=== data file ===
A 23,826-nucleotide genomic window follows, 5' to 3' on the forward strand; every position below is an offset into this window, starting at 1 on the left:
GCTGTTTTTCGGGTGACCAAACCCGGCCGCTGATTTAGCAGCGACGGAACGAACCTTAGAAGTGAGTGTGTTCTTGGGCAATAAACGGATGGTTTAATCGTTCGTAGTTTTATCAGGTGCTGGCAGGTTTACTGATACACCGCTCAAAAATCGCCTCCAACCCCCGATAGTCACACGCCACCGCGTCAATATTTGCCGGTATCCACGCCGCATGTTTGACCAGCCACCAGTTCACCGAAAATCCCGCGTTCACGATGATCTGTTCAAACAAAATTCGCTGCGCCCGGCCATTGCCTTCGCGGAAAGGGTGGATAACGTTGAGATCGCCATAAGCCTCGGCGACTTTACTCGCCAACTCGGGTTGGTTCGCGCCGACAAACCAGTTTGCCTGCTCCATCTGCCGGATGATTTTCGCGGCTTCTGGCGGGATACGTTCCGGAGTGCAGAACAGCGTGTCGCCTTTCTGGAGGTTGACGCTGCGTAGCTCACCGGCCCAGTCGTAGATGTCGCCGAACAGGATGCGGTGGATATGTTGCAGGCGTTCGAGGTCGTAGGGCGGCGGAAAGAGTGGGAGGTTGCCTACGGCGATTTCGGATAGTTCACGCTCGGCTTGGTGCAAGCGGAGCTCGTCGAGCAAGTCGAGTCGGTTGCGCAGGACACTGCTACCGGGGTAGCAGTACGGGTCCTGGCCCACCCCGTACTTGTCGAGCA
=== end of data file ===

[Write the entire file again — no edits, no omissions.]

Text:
A 23,826-nucleotide genomic window follows, 5' to 3' on the forward strand; every position below is an offset into this window, starting at 1 on the left:
GCTGTTTTTCGGGTGACCAAACCCGGCCGCTGATTTAGCAGCGACGGAACGAACCTTAGAAGTGAGTGTGTTCTTGGGCAATAAACGGATGGTTTAATCGTTCGTAGTTTTATCAGGTGCTGGCAGGTTTACTGATACACCGCTCAAAAATCGCCTCCAACCCCCGATAGTCACACGCCACCGCGTCAATATTTGCCGGTATCCACGCCGCATGTTTGACCAGCCACCAGTTCACCGAAAATCCCGCGTTCACGATGATCTGTTCAAACAAAATTCGCTGCGCCCGGCCATTGCCTTCGCGGAAAGGGTGGATAACGTTGAGATCGCCATAAGCCTCGGCGACTTTACTCGCCAACTCGGGTTGGTTCGCGCCGACAAACCAGTTTGCCTGCTCCATCTGCCGGATGATTTTCGCGGCTTCTGGCGGGATACGTTCCGGAGTGCAGAACAGCGTGTCGCCTTTCTGGAGGTTGACGCTGCGTAGCTCACCGGCCCAGTCGTAGATGTCGCCGAACAGGATGCGGTGGATATGTTGCAGGCGTTCGAGGTCGTAGGGCGGCGGAAAGAGTGGGAGGTTGCCTACGGCGATTTCGGATAGTTCACGCTCGGCTTGGTGCAAGCGGAGCTCGTCGAGCAAGTCGAGTCGGTTGCGCAGGACACTGCTACCGGGGTAGCAGTACGGGTCCTGGCCCACCCCGTACTTGTCGAGCA